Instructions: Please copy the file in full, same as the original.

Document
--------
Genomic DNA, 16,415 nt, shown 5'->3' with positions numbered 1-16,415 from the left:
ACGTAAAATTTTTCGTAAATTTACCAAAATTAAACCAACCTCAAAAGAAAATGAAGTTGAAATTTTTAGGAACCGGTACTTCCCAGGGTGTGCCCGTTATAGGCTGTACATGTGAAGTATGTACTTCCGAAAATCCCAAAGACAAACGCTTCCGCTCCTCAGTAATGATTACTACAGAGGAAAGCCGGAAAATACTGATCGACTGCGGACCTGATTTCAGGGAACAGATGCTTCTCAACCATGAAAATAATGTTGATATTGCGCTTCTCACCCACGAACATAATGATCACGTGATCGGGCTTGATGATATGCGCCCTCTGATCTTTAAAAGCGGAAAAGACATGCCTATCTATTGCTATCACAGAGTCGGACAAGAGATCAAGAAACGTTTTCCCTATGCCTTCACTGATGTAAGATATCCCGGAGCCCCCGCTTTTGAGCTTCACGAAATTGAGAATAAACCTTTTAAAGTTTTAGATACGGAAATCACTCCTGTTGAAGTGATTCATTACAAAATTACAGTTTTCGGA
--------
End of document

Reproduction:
Genomic DNA, 16,415 nt, shown 5'->3' with positions numbered 1-16,415 from the left:
ACGTAAAATTTTTCGTAAATTTACCAAAATTAAACCAACCTCAAAAGAAAATGAAGTTGAAATTTTTAGGAACCGGTACTTCCCAGGGTGTGCCCGTTATAGGCTGTACATGTGAAGTATGTACTTCCGAAAATCCCAAAGACAAACGCTTCCGCTCCTCAGTAATGATTACTACAGAGGAAAGCCGGAAAATACTGATCGACTGCGGACCTGATTTCAGGGAACAGATGCTTCTCAACCATGAAAATAATGTTGATATTGCGCTTCTCACCCACGAACATAATGATCACGTGATCGGGCTTGATGATATGCGCCCTCTGATCTTTAAAAGCGGAAAAGACATGCCTATCTATTGCTATCACAGAGTCGGACAAGAGATCAAGAAACGTTTTCCCTATGCCTTCACTGATGTAAGATATCCCGGAGCCCCCGCTTTTGAGCTTCACGAAATTGAGAATAAACCTTTTAAAGTTTTAGATACGGAAATCACTCCTGTTGAAGTGATTCATTACAAAATTACAGTTTTCGGA